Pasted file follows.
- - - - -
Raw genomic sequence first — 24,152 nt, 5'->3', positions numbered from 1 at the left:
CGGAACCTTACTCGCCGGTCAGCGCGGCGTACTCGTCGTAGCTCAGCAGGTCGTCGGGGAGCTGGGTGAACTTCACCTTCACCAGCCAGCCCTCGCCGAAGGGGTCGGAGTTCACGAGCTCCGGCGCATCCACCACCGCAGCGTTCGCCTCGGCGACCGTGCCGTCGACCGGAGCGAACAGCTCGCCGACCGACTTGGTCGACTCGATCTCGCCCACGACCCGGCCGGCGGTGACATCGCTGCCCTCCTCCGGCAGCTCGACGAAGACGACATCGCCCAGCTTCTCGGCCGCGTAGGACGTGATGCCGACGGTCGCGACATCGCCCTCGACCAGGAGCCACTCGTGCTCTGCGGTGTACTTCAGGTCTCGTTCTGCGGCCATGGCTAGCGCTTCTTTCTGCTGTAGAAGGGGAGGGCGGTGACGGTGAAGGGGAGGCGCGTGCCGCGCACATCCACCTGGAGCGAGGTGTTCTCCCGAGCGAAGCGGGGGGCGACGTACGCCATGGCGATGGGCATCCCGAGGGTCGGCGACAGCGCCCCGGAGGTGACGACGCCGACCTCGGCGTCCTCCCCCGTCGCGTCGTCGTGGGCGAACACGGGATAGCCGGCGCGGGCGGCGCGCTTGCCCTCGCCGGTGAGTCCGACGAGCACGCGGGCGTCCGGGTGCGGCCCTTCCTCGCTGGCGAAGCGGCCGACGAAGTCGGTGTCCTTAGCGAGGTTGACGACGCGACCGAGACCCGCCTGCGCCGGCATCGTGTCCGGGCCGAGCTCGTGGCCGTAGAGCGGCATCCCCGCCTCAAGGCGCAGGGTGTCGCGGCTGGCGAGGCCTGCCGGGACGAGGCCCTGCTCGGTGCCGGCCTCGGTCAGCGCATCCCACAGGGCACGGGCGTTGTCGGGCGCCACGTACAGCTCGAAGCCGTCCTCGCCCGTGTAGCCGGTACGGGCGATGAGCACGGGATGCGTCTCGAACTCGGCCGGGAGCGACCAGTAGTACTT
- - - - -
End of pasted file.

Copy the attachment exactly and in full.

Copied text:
Raw genomic sequence first — 24,152 nt, 5'->3', positions numbered from 1 at the left:
CGGAACCTTACTCGCCGGTCAGCGCGGCGTACTCGTCGTAGCTCAGCAGGTCGTCGGGGAGCTGGGTGAACTTCACCTTCACCAGCCAGCCCTCGCCGAAGGGGTCGGAGTTCACGAGCTCCGGCGCATCCACCACCGCAGCGTTCGCCTCGGCGACCGTGCCGTCGACCGGAGCGAACAGCTCGCCGACCGACTTGGTCGACTCGATCTCGCCCACGACCCGGCCGGCGGTGACATCGCTGCCCTCCTCCGGCAGCTCGACGAAGACGACATCGCCCAGCTTCTCGGCCGCGTAGGACGTGATGCCGACGGTCGCGACATCGCCCTCGACCAGGAGCCACTCGTGCTCTGCGGTGTACTTCAGGTCTCGTTCTGCGGCCATGGCTAGCGCTTCTTTCTGCTGTAGAAGGGGAGGGCGGTGACGGTGAAGGGGAGGCGCGTGCCGCGCACATCCACCTGGAGCGAGGTGTTCTCCCGAGCGAAGCGGGGGGCGACGTACGCCATGGCGATGGGCATCCCGAGGGTCGGCGACAGCGCCCCGGAGGTGACGACGCCGACCTCGGCGTCCTCCCCCGTCGCGTCGTCGTGGGCGAACACGGGATAGCCGGCGCGGGCGGCGCGCTTGCCCTCGCCGGTGAGTCCGACGAGCACGCGGGCGTCCGGGTGCGGCCCTTCCTCGCTGGCGAAGCGGCCGACGAAGTCGGTGTCCTTAGCGAGGTTGACGACGCGACCGAGACCCGCCTGCGCCGGCATCGTGTCCGGGCCGAGCTCGTGGCCGTAGAGCGGCATCCCCGCCTCAAGGCGCAGGGTGTCGCGGCTGGCGAGGCCTGCCGGGACGAGGCCCTGCTCGGTGCCGGCCTCGGTCAGCGCATCCCACAGGGCACGGGCGTTGTCGGGCGCCACGTACAGCTCGAAGCCGTCCTCGCCCGTGTAGCCGGTACGGGCGATGAGCACGGGATGCGTCTCGAACTCGGCCGGGAGCGACCAGTAGTACTT